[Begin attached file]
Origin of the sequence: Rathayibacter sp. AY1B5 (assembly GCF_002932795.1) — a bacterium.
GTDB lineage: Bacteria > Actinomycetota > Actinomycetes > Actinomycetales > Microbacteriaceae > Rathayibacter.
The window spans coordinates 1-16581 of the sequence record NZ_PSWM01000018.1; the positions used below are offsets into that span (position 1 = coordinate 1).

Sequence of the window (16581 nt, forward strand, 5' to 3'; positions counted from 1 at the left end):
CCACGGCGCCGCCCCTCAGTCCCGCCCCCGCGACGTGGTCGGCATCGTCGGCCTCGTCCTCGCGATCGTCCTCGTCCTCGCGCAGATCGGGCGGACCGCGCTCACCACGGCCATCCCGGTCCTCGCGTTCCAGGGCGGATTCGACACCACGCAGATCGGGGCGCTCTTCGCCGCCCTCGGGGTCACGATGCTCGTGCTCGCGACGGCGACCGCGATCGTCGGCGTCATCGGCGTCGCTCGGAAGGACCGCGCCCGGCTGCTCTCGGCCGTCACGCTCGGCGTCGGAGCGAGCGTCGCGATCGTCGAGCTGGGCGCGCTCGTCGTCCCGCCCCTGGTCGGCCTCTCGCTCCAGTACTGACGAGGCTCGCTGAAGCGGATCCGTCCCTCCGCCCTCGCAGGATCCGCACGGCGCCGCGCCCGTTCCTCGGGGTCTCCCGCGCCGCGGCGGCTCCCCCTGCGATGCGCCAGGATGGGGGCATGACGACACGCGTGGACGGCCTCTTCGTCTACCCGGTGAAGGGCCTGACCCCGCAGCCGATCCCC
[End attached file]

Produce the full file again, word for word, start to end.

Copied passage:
Origin of the sequence: Rathayibacter sp. AY1B5 (assembly GCF_002932795.1) — a bacterium.
GTDB lineage: Bacteria > Actinomycetota > Actinomycetes > Actinomycetales > Microbacteriaceae > Rathayibacter.
The window spans coordinates 1-16581 of the sequence record NZ_PSWM01000018.1; the positions used below are offsets into that span (position 1 = coordinate 1).

Sequence of the window (16581 nt, forward strand, 5' to 3'; positions counted from 1 at the left end):
CCACGGCGCCGCCCCTCAGTCCCGCCCCCGCGACGTGGTCGGCATCGTCGGCCTCGTCCTCGCGATCGTCCTCGTCCTCGCGCAGATCGGGCGGACCGCGCTCACCACGGCCATCCCGGTCCTCGCGTTCCAGGGCGGATTCGACACCACGCAGATCGGGGCGCTCTTCGCCGCCCTCGGGGTCACGATGCTCGTGCTCGCGACGGCGACCGCGATCGTCGGCGTCATCGGCGTCGCTCGGAAGGACCGCGCCCGGCTGCTCTCGGCCGTCACGCTCGGCGTCGGAGCGAGCGTCGCGATCGTCGAGCTGGGCGCGCTCGTCGTCCCGCCCCTGGTCGGCCTCTCGCTCCAGTACTGACGAGGCTCGCTGAAGCGGATCCGTCCCTCCGCCCTCGCAGGATCCGCACGGCGCCGCGCCCGTTCCTCGGGGTCTCCCGCGCCGCGGCGGCTCCCCCTGCGATGCGCCAGGATGGGGGCATGACGACACGCGTGGACGGCCTCTTCGTCTACCCGGTGAAGGGCCTGACCCCGCAGCCGATCCCC